Looking Into the Heart of Addiction: How Cocaine Affects Cardio Health

Cocaine drugs heapContributor: Rachael Mattice is the Content Manager for Sovereign Health Group, an addiction, mental health and dual diagnosis treatment provider. Rachael received her bachelor’s degree in journalism and mass communication from Purdue University.

Cocaine addiction is prevalent worldwide and has detrimental effects on the human heart. Aside from alcohol, cocaine is the most common cause of drug-related emergency room visits in the United States1 .

A study done in 20122 found that there are 1.2 million cocaine users over the age of 12 in the United States and 35.3 million Americans older than 12 years have used cocaine at least once, with 8.5 million having used cocaine in its crack form.

The Growth Of Cocaine

The use of cocaine has evolved from chewing the leaves of the Erythroxylon coca bush thousands of years ago, to purification of cocaine hydrochloride over 100 years ago and its use in tonics and elixirs such as past formulas of Coca-Cola in 1886, to snorting and injecting the fine, white, powder form, to a smokable freebase form called “crack,” which became popular in the 1980s.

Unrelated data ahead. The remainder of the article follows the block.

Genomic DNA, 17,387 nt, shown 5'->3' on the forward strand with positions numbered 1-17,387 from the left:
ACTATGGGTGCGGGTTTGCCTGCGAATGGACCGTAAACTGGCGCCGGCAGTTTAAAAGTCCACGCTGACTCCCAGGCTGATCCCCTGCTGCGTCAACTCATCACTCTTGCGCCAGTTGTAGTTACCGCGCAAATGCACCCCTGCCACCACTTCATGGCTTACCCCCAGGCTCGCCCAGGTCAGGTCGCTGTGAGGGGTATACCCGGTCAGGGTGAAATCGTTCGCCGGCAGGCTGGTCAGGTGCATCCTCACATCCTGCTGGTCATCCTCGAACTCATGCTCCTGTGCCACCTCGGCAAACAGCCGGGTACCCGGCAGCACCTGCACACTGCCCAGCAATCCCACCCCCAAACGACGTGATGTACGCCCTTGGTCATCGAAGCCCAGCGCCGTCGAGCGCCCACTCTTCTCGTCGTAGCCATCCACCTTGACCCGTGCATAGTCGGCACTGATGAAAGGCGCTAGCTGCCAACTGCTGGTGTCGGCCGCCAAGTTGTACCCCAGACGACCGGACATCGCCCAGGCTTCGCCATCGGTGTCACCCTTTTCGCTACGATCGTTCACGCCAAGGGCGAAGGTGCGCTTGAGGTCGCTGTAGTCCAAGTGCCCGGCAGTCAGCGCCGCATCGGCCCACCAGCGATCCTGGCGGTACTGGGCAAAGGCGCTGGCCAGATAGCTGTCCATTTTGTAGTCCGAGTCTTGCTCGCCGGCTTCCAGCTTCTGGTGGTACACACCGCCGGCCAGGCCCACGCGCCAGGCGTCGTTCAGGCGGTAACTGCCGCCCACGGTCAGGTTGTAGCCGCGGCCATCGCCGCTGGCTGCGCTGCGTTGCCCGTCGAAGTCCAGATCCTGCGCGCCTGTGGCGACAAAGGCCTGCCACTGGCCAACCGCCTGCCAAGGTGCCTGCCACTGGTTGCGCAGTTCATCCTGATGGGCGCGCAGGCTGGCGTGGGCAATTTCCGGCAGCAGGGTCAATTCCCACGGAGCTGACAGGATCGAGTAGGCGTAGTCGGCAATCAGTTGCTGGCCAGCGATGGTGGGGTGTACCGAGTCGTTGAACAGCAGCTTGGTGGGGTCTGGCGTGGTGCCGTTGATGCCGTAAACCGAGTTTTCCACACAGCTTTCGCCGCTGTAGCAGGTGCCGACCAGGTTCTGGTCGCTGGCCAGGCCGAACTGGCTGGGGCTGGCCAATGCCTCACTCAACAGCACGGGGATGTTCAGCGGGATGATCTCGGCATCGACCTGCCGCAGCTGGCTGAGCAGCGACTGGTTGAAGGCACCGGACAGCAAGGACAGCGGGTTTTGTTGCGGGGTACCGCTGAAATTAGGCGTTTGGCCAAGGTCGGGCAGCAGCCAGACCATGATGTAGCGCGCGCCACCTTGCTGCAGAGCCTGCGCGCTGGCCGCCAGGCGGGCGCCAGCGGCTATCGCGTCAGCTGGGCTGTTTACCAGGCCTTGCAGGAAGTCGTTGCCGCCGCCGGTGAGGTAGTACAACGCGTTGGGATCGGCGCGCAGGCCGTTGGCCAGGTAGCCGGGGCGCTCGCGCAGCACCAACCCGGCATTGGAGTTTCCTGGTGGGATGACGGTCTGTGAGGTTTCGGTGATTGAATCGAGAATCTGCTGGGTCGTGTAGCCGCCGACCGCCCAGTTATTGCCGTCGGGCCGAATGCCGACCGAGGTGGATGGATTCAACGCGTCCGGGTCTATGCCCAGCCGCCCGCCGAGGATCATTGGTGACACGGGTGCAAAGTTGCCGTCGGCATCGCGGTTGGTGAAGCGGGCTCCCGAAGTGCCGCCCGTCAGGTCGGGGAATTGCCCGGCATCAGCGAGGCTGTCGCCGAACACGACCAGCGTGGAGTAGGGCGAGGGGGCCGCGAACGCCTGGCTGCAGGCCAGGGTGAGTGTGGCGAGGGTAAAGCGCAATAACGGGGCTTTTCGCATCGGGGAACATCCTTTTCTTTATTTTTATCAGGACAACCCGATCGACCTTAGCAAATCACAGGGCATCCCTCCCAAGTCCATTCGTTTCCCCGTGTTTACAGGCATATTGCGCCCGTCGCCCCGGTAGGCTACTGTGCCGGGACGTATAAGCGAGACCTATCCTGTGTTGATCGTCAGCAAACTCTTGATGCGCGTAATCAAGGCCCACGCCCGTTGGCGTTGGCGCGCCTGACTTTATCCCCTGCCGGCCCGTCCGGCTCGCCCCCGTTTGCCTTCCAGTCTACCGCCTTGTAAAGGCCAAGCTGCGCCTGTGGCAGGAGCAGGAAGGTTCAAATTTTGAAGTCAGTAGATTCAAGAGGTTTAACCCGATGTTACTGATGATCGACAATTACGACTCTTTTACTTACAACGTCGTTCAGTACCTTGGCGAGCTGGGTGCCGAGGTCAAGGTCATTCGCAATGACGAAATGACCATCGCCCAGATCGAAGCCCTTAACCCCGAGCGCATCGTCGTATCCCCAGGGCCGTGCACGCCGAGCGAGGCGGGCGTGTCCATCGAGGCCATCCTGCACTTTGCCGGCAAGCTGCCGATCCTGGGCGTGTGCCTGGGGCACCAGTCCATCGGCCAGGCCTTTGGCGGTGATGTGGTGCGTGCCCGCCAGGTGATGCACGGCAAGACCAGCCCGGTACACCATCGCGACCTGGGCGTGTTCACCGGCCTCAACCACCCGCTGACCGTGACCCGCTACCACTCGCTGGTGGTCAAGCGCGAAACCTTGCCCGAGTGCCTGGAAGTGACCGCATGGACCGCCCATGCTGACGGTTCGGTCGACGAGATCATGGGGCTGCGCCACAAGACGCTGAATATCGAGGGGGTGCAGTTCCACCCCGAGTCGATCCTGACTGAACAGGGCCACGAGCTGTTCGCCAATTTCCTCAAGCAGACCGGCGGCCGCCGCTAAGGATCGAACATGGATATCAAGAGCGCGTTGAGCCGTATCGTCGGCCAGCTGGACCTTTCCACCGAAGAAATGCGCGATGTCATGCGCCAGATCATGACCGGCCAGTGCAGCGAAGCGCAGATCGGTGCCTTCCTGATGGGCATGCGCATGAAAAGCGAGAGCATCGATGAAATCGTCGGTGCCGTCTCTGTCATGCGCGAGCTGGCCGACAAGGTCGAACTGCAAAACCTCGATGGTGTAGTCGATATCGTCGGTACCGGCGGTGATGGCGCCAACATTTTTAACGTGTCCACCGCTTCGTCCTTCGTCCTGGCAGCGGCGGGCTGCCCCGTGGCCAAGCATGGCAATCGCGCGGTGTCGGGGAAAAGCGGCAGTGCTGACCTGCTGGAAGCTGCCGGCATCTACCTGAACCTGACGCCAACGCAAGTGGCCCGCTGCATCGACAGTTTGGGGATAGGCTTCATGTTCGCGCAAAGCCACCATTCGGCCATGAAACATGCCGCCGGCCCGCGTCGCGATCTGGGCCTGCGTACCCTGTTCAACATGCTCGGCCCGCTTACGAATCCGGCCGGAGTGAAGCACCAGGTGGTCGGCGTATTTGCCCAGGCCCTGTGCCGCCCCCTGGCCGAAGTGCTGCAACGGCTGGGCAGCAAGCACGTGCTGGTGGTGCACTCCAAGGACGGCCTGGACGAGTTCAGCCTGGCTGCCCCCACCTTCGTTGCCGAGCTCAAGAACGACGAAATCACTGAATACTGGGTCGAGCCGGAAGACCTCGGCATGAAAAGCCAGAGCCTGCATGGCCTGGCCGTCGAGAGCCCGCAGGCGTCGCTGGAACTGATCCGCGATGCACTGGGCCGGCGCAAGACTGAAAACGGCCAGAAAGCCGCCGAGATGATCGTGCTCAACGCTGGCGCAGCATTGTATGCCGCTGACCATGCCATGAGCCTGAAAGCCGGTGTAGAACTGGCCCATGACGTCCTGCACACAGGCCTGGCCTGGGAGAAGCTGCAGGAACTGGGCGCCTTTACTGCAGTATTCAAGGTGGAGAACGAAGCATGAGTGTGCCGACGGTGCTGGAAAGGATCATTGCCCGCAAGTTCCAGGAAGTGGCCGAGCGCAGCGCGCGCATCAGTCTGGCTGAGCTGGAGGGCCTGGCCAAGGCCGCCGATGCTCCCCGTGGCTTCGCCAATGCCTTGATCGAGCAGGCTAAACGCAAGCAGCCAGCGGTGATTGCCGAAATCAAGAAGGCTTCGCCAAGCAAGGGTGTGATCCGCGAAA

Cocaine directly affects the central nervous system, the respiratory system and the heart.

The Heart’s Role

Stethoscope PulseThe heart is one of the most crucial organs for the body to function. The heart is actually a muscle in the body that is responsible for pumping de-oxygenated blood to the lungs so gas exchange can occur.

Once blood becomes oxygenated in the lungs, the heart pumps it to the rest of the body supplying nutrients and oxygen to all the tissues and organs.

Without the heart, the organs and tissues would literally suffocate from not having oxygen. The heart itself also needs oxygen to pump this blood around to the different parts of the body.

How Cocaine Causes a Heart Attack

Cocaine affects the cardiovascular system, which includes the heart and blood vessels, through 2 major pathways: increased sympathetic output and antiarrhythmic effects.

The central nervous system is responsible for the sympathetic reactions in the body, including those in the heart. These sympathetic reactions refer to the body’s mechanism to undergo the “fight or flight” response through unconscious actions.